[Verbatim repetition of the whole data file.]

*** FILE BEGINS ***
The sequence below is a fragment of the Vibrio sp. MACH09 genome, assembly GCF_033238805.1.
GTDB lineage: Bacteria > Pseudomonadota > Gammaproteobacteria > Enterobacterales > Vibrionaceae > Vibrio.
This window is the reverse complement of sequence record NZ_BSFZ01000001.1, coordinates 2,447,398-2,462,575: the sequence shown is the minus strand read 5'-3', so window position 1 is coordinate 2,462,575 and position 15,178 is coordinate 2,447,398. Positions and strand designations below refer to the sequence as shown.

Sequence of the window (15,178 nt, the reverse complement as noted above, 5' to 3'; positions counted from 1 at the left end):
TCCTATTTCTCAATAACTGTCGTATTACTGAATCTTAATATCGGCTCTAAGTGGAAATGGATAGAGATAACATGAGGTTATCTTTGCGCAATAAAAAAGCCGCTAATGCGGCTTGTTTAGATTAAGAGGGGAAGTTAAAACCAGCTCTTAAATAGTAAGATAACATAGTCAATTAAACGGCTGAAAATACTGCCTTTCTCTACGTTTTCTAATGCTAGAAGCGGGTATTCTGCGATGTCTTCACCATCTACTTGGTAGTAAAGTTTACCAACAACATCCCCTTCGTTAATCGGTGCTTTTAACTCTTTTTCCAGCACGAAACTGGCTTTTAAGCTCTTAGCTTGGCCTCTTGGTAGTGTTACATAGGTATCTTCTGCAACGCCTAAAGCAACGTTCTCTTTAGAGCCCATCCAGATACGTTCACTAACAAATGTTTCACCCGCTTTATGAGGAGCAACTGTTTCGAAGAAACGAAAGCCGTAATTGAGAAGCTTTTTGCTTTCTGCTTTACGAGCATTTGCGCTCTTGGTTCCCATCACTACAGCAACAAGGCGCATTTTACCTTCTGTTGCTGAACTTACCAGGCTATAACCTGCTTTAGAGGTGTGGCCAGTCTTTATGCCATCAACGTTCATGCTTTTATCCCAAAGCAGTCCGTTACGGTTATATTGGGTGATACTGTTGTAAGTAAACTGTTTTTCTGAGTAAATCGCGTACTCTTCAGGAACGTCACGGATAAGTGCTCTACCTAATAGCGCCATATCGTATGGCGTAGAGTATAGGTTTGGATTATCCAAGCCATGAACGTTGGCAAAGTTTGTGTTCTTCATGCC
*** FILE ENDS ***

The sequence below is a fragment of the Vibrio sp. MACH09 genome, assembly GCF_033238805.1.
GTDB lineage: Bacteria > Pseudomonadota > Gammaproteobacteria > Enterobacterales > Vibrionaceae > Vibrio.
This window is the reverse complement of sequence record NZ_BSFZ01000001.1, coordinates 2,447,398-2,462,575: the sequence shown is the minus strand read 5'-3', so window position 1 is coordinate 2,462,575 and position 15,178 is coordinate 2,447,398. Positions and strand designations below refer to the sequence as shown.

Sequence of the window (15,178 nt, the reverse complement as noted above, 5' to 3'; positions counted from 1 at the left end):
TCCTATTTCTCAATAACTGTCGTATTACTGAATCTTAATATCGGCTCTAAGTGGAAATGGATAGAGATAACATGAGGTTATCTTTGCGCAATAAAAAAGCCGCTAATGCGGCTTGTTTAGATTAAGAGGGGAAGTTAAAACCAGCTCTTAAATAGTAAGATAACATAGTCAATTAAACGGCTGAAAATACTGCCTTTCTCTACGTTTTCTAATGCTAGAAGCGGGTATTCTGCGATGTCTTCACCATCTACTTGGTAGTAAAGTTTACCAACAACATCCCCTTCGTTAATCGGTGCTTTTAACTCTTTTTCCAGCACGAAACTGGCTTTTAAGCTCTTAGCTTGGCCTCTTGGTAGTGTTACATAGGTATCTTCTGCAACGCCTAAAGCAACGTTCTCTTTAGAGCCCATCCAGATACGTTCACTAACAAATGTTTCACCCGCTTTATGAGGAGCAACTGTTTCGAAGAAACGAAAGCCGTAATTGAGAAGCTTTTTGCTTTCTGCTTTACGAGCATTTGCGCTCTTGGTTCCCATCACTACAGCAACAAGGCGCATTTTACCTTCTGTTGCTGAACTTACCAGGCTATAACCTGCTTTAGAGGTGTGGCCAGTCTTTATGCCATCAACGTTCATGCTTTTATCCCAAAGCAGTCCGTTACGGTTATATTGGGTGATACTGTTGTAAGTAAACTGTTTTTCTGAGTAAATCGCGTACTCTTCAGGAACGTCACGGATAAGTGCTCTACCTAATAGCGCCATATCGTATGGCGTAGAGTATAGGTTTGGATTATCCAAGCCATGAACGTTGGCAAAGTTTGTGTTCTTCATGCC